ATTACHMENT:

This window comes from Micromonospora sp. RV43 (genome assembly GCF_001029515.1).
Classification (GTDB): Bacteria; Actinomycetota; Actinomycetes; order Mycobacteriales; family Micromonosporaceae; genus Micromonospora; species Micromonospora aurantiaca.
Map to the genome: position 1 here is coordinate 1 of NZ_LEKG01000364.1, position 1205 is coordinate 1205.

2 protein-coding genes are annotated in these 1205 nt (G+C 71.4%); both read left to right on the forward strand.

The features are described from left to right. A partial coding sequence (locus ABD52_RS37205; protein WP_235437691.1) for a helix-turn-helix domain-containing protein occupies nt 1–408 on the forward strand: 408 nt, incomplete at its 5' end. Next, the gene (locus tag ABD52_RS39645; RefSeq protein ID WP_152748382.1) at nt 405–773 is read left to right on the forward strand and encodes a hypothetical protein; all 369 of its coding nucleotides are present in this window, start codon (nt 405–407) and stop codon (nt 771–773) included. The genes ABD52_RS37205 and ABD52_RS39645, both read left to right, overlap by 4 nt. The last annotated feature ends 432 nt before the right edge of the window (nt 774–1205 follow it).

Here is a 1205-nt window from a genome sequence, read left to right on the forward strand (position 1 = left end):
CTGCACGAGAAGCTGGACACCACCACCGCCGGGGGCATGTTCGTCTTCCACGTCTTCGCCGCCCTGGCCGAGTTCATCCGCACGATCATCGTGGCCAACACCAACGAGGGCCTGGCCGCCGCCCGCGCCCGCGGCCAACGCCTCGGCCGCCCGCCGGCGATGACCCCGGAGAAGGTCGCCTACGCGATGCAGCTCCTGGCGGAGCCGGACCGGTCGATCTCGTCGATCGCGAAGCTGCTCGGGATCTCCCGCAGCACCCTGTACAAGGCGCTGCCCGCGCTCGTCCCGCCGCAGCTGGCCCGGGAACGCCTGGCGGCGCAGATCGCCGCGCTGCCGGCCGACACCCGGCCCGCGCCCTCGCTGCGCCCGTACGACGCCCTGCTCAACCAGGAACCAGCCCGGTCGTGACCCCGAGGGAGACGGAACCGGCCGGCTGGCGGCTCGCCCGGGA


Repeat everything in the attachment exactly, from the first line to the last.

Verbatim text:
This window comes from Micromonospora sp. RV43 (genome assembly GCF_001029515.1).
Classification (GTDB): Bacteria; Actinomycetota; Actinomycetes; order Mycobacteriales; family Micromonosporaceae; genus Micromonospora; species Micromonospora aurantiaca.
Map to the genome: position 1 here is coordinate 1 of NZ_LEKG01000364.1, position 1205 is coordinate 1205.

2 protein-coding genes are annotated in these 1205 nt (G+C 71.4%); both read left to right on the forward strand.

The features are described from left to right. A partial coding sequence (locus ABD52_RS37205; protein WP_235437691.1) for a helix-turn-helix domain-containing protein occupies nt 1–408 on the forward strand: 408 nt, incomplete at its 5' end. Next, the gene (locus tag ABD52_RS39645; RefSeq protein ID WP_152748382.1) at nt 405–773 is read left to right on the forward strand and encodes a hypothetical protein; all 369 of its coding nucleotides are present in this window, start codon (nt 405–407) and stop codon (nt 771–773) included. The genes ABD52_RS37205 and ABD52_RS39645, both read left to right, overlap by 4 nt. The last annotated feature ends 432 nt before the right edge of the window (nt 774–1205 follow it).

Here is a 1205-nt window from a genome sequence, read left to right on the forward strand (position 1 = left end):
CTGCACGAGAAGCTGGACACCACCACCGCCGGGGGCATGTTCGTCTTCCACGTCTTCGCCGCCCTGGCCGAGTTCATCCGCACGATCATCGTGGCCAACACCAACGAGGGCCTGGCCGCCGCCCGCGCCCGCGGCCAACGCCTCGGCCGCCCGCCGGCGATGACCCCGGAGAAGGTCGCCTACGCGATGCAGCTCCTGGCGGAGCCGGACCGGTCGATCTCGTCGATCGCGAAGCTGCTCGGGATCTCCCGCAGCACCCTGTACAAGGCGCTGCCCGCGCTCGTCCCGCCGCAGCTGGCCCGGGAACGCCTGGCGGCGCAGATCGCCGCGCTGCCGGCCGACACCCGGCCCGCGCCCTCGCTGCGCCCGTACGACGCCCTGCTCAACCAGGAACCAGCCCGGTCGTGACCCCGAGGGAGACGGAACCGGCCGGCTGGCGGCTCGCCCGGGA